Anyone who knows me in person knows that I’m a big fan of The Smiths; the title of this very blog is taken from the name of a compilation of theirs. Earlier this year, my lovely other half arranged a surprise trip to Manchester for my birthday, knowing that I’ve wanted to go for years and traipse the hallowed paths that Morrissey, Johnny Marr, Andy Rourke and Mike Joyce once did.
There are guided tours for this sort of thing, but they didn’t seem to be running in February, or else you needed to have a group in order to book – so we took it upon ourselves to make our own way around the city to see some Smiths-related sites. Manchester isn’t that big and the public transport is great, so it was relatively easy to get around to a few places over the course of a morning. Maybe this post will come in handy for other people planning a similar trip, because there’s not that much sensible info out there.
Originally published in The Irish Times, May 7th 2014
SAY WHAT YOU like about Tori Amos, but you can’t accuse her of coasting through life. Having established herself as both an enormously successful and exceptionally diverse alternative songwriter in the 1990s with albums like Boys for Pele and even dance remixes like Professional Widow, the warm, slightly eccentric musician’s more recent projects may have flown under the mainstream radar. They include a Christmas-themed album (2009’s Midwinter Graces), a classical album released via Deutsche Grammophon (2011’s Night of Hunters) and composing for a musical stage adaptation of 19th century fairytale The Light Princess last year. But make no bones about it: she has been a busy woman.
Originally published in The Irish Post, November 2013
Actual graffiti spotted on a wall in Belturbet, Co. Cavan
IF THERE IS, as they say, something in the water in Cavan, then it has taken one band slightly longer than usual to fully ingest its magical ingredient. Twenty-four years, to be exact. The Strypes may have blazed a trail over the last year, making fans of Elton John, Noel Gallagher and Paul Weller and creating Beatlemania-like scenes in the tents of Glastonbury and the airport terminals of Tokyo alike – but they may have inherited the mantle of ‘Cavan’s most famous exports’ from a different band, if things had turned out differently.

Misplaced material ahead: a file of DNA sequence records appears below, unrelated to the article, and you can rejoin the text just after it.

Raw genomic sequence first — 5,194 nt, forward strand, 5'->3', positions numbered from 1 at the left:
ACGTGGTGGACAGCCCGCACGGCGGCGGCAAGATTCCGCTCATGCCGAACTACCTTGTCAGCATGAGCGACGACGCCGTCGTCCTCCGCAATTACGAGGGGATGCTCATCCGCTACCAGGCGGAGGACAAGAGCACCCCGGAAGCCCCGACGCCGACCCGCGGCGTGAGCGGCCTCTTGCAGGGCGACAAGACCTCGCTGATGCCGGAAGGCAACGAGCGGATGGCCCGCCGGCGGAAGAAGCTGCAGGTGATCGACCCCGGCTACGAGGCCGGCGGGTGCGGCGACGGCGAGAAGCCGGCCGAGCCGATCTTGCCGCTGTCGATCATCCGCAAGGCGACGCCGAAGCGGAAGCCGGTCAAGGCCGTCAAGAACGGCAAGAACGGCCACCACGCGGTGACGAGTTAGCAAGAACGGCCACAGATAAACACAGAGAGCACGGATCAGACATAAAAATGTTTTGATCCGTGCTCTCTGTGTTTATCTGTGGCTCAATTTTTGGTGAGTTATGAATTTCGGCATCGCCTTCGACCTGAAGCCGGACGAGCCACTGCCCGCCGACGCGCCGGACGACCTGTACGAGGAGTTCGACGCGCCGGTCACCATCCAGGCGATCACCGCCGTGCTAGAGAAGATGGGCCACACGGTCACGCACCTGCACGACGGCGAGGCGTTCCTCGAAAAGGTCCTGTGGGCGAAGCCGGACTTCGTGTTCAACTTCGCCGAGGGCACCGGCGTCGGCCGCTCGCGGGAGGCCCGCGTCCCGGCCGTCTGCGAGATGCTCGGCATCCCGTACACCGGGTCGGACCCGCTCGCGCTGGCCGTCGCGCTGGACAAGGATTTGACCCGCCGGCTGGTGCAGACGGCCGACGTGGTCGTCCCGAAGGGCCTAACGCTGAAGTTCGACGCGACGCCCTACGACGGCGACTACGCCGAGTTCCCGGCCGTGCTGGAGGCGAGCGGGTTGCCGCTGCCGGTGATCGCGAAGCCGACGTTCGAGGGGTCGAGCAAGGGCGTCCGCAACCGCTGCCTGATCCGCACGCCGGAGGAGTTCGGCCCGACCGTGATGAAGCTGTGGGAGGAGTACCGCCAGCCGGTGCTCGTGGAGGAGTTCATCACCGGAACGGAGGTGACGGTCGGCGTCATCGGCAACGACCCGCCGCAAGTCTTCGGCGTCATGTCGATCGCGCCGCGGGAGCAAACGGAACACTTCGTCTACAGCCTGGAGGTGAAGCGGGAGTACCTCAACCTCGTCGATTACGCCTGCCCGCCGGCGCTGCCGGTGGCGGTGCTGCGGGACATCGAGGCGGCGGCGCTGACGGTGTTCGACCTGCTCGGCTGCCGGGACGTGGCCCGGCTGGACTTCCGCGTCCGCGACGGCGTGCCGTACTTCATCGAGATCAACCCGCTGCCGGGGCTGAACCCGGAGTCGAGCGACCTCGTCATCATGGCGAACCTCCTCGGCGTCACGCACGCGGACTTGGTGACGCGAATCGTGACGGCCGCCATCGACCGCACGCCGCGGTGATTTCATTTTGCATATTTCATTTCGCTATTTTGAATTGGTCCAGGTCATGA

The Would Be’s, the band initially formed by brothers Paul, Eamon and Matt Finnegan in Kingscourt, Co. Cavan in 1989, became the could-have-beens when their fairytale story turned sour. A brilliant debut single (‘I’m Hardly Ever Wrong‘) saw the quintet compared to The Sundays and The Smiths; John Peel played it on his radio show and invited them to London to record a session; Morrissey invited them on tour as his support act and they had A&R men from multiple major labels clambering for their signatures. The future looked promising – until a combination of bad decision-making and youthful naivety saw them sign to an independent label, Decoy Records, who failed to nurture their talent. The dream became a nightmare when media interest dwindled at the band’s failure to progress and release an album.
Originally published in The Irish Times, March 1st 2013.